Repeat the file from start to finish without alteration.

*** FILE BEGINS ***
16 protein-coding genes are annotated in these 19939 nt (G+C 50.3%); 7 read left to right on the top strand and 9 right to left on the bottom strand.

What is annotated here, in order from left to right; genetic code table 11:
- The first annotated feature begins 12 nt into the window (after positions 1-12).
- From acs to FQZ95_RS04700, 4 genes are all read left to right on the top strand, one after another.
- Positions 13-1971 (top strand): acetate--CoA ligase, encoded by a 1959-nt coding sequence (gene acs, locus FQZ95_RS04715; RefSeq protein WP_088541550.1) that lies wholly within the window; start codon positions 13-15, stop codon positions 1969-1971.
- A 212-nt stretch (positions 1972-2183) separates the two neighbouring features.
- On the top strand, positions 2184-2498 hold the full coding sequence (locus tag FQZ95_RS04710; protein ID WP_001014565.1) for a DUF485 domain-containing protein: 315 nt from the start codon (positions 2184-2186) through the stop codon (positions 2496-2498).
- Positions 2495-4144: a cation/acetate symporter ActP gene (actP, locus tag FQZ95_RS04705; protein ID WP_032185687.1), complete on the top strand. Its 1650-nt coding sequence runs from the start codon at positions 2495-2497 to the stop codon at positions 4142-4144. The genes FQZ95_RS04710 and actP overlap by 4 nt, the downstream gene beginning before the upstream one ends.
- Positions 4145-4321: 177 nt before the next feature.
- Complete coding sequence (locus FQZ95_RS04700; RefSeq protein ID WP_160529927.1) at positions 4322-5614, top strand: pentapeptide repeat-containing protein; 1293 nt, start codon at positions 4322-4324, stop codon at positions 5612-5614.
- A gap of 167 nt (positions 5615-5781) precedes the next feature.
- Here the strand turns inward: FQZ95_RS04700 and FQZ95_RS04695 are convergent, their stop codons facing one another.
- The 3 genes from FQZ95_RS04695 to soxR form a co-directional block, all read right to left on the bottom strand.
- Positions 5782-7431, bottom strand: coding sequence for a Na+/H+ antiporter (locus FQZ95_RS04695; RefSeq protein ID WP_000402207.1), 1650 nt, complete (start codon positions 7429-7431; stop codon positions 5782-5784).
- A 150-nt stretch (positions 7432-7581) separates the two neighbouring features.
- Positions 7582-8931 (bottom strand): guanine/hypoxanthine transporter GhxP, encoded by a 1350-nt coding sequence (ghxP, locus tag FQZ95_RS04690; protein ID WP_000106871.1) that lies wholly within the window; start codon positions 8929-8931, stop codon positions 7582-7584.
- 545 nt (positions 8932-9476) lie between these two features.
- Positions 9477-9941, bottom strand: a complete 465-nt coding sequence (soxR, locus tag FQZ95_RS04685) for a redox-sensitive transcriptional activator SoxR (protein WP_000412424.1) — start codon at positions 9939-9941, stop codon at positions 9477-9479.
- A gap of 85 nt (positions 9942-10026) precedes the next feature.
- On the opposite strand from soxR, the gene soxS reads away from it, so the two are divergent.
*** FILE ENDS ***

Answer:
16 protein-coding genes are annotated in these 19939 nt (G+C 50.3%); 7 read left to right on the top strand and 9 right to left on the bottom strand.

What is annotated here, in order from left to right; genetic code table 11:
- The first annotated feature begins 12 nt into the window (after positions 1-12).
- From acs to FQZ95_RS04700, 4 genes are all read left to right on the top strand, one after another.
- Positions 13-1971 (top strand): acetate--CoA ligase, encoded by a 1959-nt coding sequence (gene acs, locus FQZ95_RS04715; RefSeq protein WP_088541550.1) that lies wholly within the window; start codon positions 13-15, stop codon positions 1969-1971.
- A 212-nt stretch (positions 1972-2183) separates the two neighbouring features.
- On the top strand, positions 2184-2498 hold the full coding sequence (locus tag FQZ95_RS04710; protein ID WP_001014565.1) for a DUF485 domain-containing protein: 315 nt from the start codon (positions 2184-2186) through the stop codon (positions 2496-2498).
- Positions 2495-4144: a cation/acetate symporter ActP gene (actP, locus tag FQZ95_RS04705; protein ID WP_032185687.1), complete on the top strand. Its 1650-nt coding sequence runs from the start codon at positions 2495-2497 to the stop codon at positions 4142-4144. The genes FQZ95_RS04710 and actP overlap by 4 nt, the downstream gene beginning before the upstream one ends.
- Positions 4145-4321: 177 nt before the next feature.
- Complete coding sequence (locus FQZ95_RS04700; RefSeq protein ID WP_160529927.1) at positions 4322-5614, top strand: pentapeptide repeat-containing protein; 1293 nt, start codon at positions 4322-4324, stop codon at positions 5612-5614.
- A gap of 167 nt (positions 5615-5781) precedes the next feature.
- Here the strand turns inward: FQZ95_RS04700 and FQZ95_RS04695 are convergent, their stop codons facing one another.
- The 3 genes from FQZ95_RS04695 to soxR form a co-directional block, all read right to left on the bottom strand.
- Positions 5782-7431, bottom strand: coding sequence for a Na+/H+ antiporter (locus FQZ95_RS04695; RefSeq protein ID WP_000402207.1), 1650 nt, complete (start codon positions 7429-7431; stop codon positions 5782-5784).
- A 150-nt stretch (positions 7432-7581) separates the two neighbouring features.
- Positions 7582-8931 (bottom strand): guanine/hypoxanthine transporter GhxP, encoded by a 1350-nt coding sequence (ghxP, locus tag FQZ95_RS04690; protein ID WP_000106871.1) that lies wholly within the window; start codon positions 8929-8931, stop codon positions 7582-7584.
- 545 nt (positions 8932-9476) lie between these two features.
- Positions 9477-9941, bottom strand: a complete 465-nt coding sequence (soxR, locus tag FQZ95_RS04685) for a redox-sensitive transcriptional activator SoxR (protein WP_000412424.1) — start codon at positions 9939-9941, stop codon at positions 9477-9479.
- A gap of 85 nt (positions 9942-10026) precedes the next feature.
- On the opposite strand from soxR, the gene soxS reads away from it, so the two are divergent.